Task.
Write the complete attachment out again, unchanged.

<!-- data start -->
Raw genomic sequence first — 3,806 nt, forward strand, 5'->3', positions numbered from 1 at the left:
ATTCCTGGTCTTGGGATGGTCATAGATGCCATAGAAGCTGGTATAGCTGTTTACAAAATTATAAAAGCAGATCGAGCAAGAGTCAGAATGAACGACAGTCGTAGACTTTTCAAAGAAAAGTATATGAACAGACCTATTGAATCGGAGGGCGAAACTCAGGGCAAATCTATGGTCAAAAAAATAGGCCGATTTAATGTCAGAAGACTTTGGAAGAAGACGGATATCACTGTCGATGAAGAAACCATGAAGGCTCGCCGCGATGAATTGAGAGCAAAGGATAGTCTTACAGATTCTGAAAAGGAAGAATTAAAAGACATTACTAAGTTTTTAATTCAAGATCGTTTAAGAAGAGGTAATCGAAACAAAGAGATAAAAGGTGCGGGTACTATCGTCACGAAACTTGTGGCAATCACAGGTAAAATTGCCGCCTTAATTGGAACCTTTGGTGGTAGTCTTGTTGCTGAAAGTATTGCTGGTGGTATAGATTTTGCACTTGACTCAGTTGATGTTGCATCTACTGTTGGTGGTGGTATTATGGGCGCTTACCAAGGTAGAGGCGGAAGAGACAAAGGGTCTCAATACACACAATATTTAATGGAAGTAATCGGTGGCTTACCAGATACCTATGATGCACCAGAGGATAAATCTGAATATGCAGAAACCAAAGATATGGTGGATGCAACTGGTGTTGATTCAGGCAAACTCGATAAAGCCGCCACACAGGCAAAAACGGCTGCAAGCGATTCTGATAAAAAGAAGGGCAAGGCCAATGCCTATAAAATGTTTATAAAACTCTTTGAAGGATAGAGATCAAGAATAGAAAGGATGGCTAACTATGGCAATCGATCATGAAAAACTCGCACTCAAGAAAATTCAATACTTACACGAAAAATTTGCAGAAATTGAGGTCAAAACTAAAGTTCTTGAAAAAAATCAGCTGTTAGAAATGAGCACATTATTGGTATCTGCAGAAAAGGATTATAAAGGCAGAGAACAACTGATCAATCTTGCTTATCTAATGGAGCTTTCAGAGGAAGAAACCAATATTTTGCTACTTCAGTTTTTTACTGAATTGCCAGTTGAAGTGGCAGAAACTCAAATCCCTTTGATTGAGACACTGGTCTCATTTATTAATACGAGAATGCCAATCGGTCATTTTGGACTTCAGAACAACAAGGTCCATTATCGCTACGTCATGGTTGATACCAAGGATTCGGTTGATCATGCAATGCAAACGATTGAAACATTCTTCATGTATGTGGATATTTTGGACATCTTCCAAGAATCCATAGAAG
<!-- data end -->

Raw genomic sequence first — 3,806 nt, forward strand, 5'->3', positions numbered from 1 at the left:
ATTCCTGGTCTTGGGATGGTCATAGATGCCATAGAAGCTGGTATAGCTGTTTACAAAATTATAAAAGCAGATCGAGCAAGAGTCAGAATGAACGACAGTCGTAGACTTTTCAAAGAAAAGTATATGAACAGACCTATTGAATCGGAGGGCGAAACTCAGGGCAAATCTATGGTCAAAAAAATAGGCCGATTTAATGTCAGAAGACTTTGGAAGAAGACGGATATCACTGTCGATGAAGAAACCATGAAGGCTCGCCGCGATGAATTGAGAGCAAAGGATAGTCTTACAGATTCTGAAAAGGAAGAATTAAAAGACATTACTAAGTTTTTAATTCAAGATCGTTTAAGAAGAGGTAATCGAAACAAAGAGATAAAAGGTGCGGGTACTATCGTCACGAAACTTGTGGCAATCACAGGTAAAATTGCCGCCTTAATTGGAACCTTTGGTGGTAGTCTTGTTGCTGAAAGTATTGCTGGTGGTATAGATTTTGCACTTGACTCAGTTGATGTTGCATCTACTGTTGGTGGTGGTATTATGGGCGCTTACCAAGGTAGAGGCGGAAGAGACAAAGGGTCTCAATACACACAATATTTAATGGAAGTAATCGGTGGCTTACCAGATACCTATGATGCACCAGAGGATAAATCTGAATATGCAGAAACCAAAGATATGGTGGATGCAACTGGTGTTGATTCAGGCAAACTCGATAAAGCCGCCACACAGGCAAAAACGGCTGCAAGCGATTCTGATAAAAAGAAGGGCAAGGCCAATGCCTATAAAATGTTTATAAAACTCTTTGAAGGATAGAGATCAAGAATAGAAAGGATGGCTAACTATGGCAATCGATCATGAAAAACTCGCACTCAAGAAAATTCAATACTTACACGAAAAATTTGCAGAAATTGAGGTCAAAACTAAAGTTCTTGAAAAAAATCAGCTGTTAGAAATGAGCACATTATTGGTATCTGCAGAAAAGGATTATAAAGGCAGAGAACAACTGATCAATCTTGCTTATCTAATGGAGCTTTCAGAGGAAGAAACCAATATTTTGCTACTTCAGTTTTTTACTGAATTGCCAGTTGAAGTGGCAGAAACTCAAATCCCTTTGATTGAGACACTGGTCTCATTTATTAATACGAGAATGCCAATCGGTCATTTTGGACTTCAGAACAACAAGGTCCATTATCGCTACGTCATGGTTGATACCAAGGATTCGGTTGATCATGCAATGCAAACGATTGAAACATTCTTCATGTATGTGGATATTTTGGACATCTTCCAAGAATCCATAGAAG